But we also know that’s highly unrealistic. We can’t be everything, everywhere all at once. (By the way, that’s also the title of a movie. Fantastic movie. If you haven’t seen it, please go see it this weekend.) We also see Mike has joined us and you are very close to the camera. Hi, Mike. All right, moving on.

We want to talk about tools, but before we look at content management systems as tools, let’s talk about what content management actually is. Content management is defined as a set of processes and technologies that support the collection, managing and publishing of information in any form or medium.

Now, the process of content management and development is complex enough that various commercial software vendors, like us, offer content management software to control and automate significant aspects of that content lifecycle.

I want to just put it out there and ask how many of you know of Scott Abel? Scott calls himself The Content Wrangler. So he is one of the leading industry names. And the name he calls himself is “The Content Wrangler”, which I personally think is a very good indication of the efforts in our industry to control, wrangle and keep in order the immense amounts of content in our intricate systems. So the question is, what do we actually need out of content management? What do you want to accomplish with your content? I think that’s the more prudent question here.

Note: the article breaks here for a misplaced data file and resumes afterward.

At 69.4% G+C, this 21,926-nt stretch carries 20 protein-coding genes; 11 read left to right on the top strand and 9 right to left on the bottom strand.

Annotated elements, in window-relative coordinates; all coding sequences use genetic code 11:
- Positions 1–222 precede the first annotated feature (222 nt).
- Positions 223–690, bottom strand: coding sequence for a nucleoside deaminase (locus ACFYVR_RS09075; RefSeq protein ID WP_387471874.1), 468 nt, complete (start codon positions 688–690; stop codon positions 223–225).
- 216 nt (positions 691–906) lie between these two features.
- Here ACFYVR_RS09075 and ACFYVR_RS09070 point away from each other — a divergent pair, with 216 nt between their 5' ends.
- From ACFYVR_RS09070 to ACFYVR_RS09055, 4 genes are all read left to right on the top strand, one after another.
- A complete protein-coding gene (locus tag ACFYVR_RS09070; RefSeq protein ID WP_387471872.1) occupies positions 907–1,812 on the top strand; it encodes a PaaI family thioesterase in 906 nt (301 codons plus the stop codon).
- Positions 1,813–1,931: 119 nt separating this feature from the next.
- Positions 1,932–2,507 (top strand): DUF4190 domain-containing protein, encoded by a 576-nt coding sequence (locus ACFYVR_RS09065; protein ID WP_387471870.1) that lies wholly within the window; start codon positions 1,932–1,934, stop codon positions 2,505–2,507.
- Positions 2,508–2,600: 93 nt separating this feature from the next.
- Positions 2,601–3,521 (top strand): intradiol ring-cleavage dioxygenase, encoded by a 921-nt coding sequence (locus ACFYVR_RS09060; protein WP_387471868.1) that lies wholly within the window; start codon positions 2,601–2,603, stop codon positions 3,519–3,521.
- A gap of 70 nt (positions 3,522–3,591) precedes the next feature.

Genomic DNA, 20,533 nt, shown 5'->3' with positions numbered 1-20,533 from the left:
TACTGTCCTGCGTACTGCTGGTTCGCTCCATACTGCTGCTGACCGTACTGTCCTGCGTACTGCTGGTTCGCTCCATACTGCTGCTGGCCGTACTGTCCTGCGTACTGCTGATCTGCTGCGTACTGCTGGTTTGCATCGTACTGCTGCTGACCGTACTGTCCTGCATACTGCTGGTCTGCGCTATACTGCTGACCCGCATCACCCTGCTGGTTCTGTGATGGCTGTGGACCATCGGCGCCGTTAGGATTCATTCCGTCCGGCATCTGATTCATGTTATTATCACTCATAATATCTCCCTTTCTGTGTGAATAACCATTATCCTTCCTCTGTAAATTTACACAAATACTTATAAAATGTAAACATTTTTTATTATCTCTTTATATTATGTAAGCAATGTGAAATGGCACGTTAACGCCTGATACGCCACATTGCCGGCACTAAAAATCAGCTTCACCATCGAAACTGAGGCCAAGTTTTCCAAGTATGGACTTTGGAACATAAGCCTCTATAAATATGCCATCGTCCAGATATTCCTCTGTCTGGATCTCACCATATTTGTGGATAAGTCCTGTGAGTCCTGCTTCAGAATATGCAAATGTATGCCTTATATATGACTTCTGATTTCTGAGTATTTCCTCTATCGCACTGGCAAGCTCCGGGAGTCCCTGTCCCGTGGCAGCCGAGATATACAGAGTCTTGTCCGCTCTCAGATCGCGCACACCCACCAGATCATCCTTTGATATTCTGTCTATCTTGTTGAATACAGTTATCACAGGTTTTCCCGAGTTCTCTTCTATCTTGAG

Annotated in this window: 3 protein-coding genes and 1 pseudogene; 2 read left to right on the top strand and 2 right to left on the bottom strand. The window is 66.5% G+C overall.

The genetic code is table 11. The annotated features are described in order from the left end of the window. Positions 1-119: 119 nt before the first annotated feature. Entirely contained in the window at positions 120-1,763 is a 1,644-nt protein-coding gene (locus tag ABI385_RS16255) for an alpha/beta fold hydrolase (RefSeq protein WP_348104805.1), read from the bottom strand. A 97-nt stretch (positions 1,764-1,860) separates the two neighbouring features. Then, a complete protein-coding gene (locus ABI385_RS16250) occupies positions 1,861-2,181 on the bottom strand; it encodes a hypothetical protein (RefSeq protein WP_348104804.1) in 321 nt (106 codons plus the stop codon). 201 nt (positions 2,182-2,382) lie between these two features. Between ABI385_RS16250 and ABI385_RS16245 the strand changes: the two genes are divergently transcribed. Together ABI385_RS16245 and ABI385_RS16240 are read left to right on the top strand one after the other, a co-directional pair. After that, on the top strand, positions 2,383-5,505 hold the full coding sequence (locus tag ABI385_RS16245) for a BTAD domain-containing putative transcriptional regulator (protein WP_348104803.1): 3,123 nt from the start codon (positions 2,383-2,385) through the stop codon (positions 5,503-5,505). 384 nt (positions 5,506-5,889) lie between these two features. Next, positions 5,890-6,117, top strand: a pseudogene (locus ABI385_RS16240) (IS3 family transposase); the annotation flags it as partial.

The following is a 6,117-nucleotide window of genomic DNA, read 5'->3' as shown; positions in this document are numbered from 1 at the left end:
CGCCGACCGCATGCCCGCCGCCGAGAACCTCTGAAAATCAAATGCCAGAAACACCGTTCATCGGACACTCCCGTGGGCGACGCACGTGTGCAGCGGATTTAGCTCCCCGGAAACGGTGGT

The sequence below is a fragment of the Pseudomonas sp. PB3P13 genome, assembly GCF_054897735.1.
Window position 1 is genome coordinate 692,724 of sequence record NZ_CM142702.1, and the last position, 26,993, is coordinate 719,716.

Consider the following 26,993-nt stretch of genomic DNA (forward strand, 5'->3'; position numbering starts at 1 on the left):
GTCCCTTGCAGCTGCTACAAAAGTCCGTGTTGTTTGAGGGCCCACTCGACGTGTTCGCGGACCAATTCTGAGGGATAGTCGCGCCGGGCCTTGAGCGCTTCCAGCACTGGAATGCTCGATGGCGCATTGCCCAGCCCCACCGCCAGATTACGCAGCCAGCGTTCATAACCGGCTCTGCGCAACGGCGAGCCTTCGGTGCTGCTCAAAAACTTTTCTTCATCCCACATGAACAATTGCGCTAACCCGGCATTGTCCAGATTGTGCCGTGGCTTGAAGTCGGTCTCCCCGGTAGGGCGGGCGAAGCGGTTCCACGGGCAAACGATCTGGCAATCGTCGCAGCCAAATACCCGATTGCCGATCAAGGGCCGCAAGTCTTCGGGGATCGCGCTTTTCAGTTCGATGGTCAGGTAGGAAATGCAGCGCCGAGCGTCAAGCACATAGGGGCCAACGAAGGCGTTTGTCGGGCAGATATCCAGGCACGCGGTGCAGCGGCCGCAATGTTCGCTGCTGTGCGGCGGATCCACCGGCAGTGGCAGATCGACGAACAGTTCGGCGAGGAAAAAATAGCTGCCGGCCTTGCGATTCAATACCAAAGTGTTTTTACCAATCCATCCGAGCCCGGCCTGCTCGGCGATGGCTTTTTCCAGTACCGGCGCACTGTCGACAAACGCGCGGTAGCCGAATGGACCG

So some of you might be thinking about looking at collaborative processes of creating and managing content. Maybe we want to support certain initiatives or certain company goals with the information we develop. Are we perhaps looking at enabling different content strategies or maybe growing or establishing that information governance? Are we thinking about sustainability, scalability? How are we supporting those content lifecycles and all the effective processes that connect to it?

Often, when we’re looking at moving our content into these kinds of systems, it is a large, inter-departmental collaboration. And it becomes extremely reliant on information, or the whole system, if you will. So how do we go about it? Well, we all want to get on the shortest route with the least amount of traffic. So to set our route, we have to choose the right destination.

Once again, this is where I usually ask for some interaction. And I was really hoping to see all of you. But since I can’t, I’m just going to ask you to think about it as I’m going through these different points. How many of you are thinking about the CMS side of things, because you’re looking for a more of a linear authoring environment and you want to control your content at a document level? Perhaps you are looking at copying and pasting because you’re not going to be duplicating much. So that’s the easier way.